It's a problem that I can't give a proper review of the interpretation of this work by the very good Bonn Beethovenhalle orchestra. This recording is dynamic in the extreme. At MDG they must have thought `let's try to blow the listeners out of their armchairs'. On the other hand pppppp-passages are impossible to hear on a `normal' volume level on my amplifier, and my amplifier (a Musical Fidelity) can play so loud that the climaxes are shattering LOUD.
In the booklet MDG states that their goal is to let you hear the acoustics and the sonics as it is if you're sitting in the hall itself. Well, I've visited the Bonn hall twice and I can certainly tell you that this recording of Schmidt's Symphony nr.4 is NOT what I've heard in that hall. The hall in Bonn is almost as wide as it is deep so the reverberation time is short, not like say the Concertgebouw's which is almost 2 seconds. The orchestra sometimes sounds very small and far back as if there're only 6 first violins and two cellos, and under rehearsed: they then get that glassy unattractive sound. It gave me the experience as if I were sitting at the other side of the Rhine. At the end of the scherzo the volume was so LOUD and direct that I thought all the orchestra members were thrown into my lap. After that the whole thing went back to the hollow cave-like atmosphere. This is not a good way to explore the pros and cons of SACD-recording.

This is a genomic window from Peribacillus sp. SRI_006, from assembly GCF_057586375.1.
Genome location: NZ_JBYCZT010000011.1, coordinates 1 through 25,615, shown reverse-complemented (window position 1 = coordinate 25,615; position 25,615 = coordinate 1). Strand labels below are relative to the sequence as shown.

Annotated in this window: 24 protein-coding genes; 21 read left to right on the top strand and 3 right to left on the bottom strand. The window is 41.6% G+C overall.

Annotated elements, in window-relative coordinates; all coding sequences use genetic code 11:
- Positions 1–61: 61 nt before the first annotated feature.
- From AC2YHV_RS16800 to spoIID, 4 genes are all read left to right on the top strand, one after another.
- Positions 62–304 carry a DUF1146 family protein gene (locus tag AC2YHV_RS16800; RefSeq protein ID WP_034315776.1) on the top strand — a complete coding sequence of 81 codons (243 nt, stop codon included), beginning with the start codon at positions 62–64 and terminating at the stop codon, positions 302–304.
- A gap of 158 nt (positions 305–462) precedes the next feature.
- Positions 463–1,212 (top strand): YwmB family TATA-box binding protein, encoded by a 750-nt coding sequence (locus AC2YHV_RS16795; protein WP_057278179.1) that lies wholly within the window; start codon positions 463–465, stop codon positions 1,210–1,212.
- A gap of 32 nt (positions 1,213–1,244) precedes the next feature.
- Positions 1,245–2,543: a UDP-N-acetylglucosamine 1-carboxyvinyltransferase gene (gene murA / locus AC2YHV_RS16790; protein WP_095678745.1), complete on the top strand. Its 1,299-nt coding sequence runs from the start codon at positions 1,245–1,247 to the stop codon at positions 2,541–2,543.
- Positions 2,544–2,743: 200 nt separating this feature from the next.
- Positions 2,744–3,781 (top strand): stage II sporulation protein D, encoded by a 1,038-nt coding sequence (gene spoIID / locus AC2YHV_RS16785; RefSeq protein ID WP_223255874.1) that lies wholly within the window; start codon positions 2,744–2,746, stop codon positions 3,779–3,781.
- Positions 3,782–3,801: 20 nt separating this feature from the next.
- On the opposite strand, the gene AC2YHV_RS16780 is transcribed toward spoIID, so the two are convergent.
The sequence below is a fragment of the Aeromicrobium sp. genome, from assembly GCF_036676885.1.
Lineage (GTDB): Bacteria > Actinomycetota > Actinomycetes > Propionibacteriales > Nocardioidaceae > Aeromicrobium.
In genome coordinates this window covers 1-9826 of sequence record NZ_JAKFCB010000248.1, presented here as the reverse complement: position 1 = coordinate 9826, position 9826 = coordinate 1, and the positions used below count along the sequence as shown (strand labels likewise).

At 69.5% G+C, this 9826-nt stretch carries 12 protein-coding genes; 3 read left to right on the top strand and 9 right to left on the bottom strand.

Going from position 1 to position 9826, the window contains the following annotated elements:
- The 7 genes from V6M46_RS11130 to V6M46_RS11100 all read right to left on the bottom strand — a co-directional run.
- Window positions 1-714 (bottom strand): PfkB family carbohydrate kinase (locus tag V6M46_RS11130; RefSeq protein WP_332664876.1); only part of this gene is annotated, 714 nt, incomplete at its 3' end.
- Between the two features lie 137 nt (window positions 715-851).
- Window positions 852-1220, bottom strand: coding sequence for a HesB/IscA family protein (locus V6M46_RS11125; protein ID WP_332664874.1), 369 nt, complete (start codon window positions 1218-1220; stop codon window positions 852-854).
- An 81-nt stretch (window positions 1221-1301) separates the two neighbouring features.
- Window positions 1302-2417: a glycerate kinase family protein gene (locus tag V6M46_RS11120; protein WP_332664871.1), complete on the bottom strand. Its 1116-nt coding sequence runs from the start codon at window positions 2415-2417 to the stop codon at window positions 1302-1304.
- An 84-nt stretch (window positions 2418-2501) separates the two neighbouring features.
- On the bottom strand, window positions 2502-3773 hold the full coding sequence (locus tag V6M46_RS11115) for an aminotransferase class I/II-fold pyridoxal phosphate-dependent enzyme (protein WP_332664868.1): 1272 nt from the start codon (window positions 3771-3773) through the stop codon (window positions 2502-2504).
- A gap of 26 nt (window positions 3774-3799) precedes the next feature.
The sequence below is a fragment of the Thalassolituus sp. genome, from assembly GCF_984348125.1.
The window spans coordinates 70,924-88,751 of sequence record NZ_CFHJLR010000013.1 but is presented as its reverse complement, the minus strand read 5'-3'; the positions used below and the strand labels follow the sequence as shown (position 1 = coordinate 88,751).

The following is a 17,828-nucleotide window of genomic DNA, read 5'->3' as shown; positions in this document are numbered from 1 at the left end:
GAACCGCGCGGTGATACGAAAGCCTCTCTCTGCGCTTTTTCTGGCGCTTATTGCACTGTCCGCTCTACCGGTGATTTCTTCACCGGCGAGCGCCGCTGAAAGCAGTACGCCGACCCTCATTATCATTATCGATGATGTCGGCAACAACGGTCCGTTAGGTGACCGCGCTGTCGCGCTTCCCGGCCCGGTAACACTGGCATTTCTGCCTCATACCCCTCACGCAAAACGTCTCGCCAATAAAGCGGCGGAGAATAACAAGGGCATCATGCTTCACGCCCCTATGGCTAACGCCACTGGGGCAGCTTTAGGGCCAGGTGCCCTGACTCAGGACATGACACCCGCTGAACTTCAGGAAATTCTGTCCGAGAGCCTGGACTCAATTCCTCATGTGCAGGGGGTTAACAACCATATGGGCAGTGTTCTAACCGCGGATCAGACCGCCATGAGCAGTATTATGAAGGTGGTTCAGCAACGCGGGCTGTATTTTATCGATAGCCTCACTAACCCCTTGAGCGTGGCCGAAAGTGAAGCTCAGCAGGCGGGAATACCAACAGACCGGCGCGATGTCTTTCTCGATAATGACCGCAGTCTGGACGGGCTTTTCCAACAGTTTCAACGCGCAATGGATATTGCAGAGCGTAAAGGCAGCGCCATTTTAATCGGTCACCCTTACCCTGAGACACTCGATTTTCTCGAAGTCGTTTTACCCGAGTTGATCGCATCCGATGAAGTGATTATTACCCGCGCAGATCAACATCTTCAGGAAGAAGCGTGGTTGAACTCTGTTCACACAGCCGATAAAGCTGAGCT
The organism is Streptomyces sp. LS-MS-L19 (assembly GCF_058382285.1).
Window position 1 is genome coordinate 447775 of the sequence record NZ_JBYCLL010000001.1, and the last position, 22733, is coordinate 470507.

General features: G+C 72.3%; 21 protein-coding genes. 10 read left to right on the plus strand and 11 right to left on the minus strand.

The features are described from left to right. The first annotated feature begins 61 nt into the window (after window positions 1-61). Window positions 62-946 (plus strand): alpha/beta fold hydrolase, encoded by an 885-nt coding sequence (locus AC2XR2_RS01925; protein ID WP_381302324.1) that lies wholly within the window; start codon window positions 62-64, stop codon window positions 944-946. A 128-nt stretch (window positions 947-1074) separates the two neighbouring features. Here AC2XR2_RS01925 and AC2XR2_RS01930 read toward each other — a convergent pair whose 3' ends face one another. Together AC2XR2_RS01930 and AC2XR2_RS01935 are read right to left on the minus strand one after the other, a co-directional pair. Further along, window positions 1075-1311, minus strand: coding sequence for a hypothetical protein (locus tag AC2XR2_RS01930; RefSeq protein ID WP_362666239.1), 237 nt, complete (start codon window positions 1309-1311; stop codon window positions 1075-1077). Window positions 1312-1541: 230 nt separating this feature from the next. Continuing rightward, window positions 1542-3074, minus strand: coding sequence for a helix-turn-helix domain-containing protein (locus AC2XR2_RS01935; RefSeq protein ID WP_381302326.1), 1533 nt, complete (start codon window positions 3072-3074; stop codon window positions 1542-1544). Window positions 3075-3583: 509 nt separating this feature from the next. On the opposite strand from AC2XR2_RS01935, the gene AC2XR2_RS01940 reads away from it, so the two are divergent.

Schmidt's works has to be played the Viennese way: atmosphere through rich-textured weighty string writing. Go for Zubin Mehta's recording for a great Viennese sound; go for Järvi on the Chandos label for a really dynamic recording.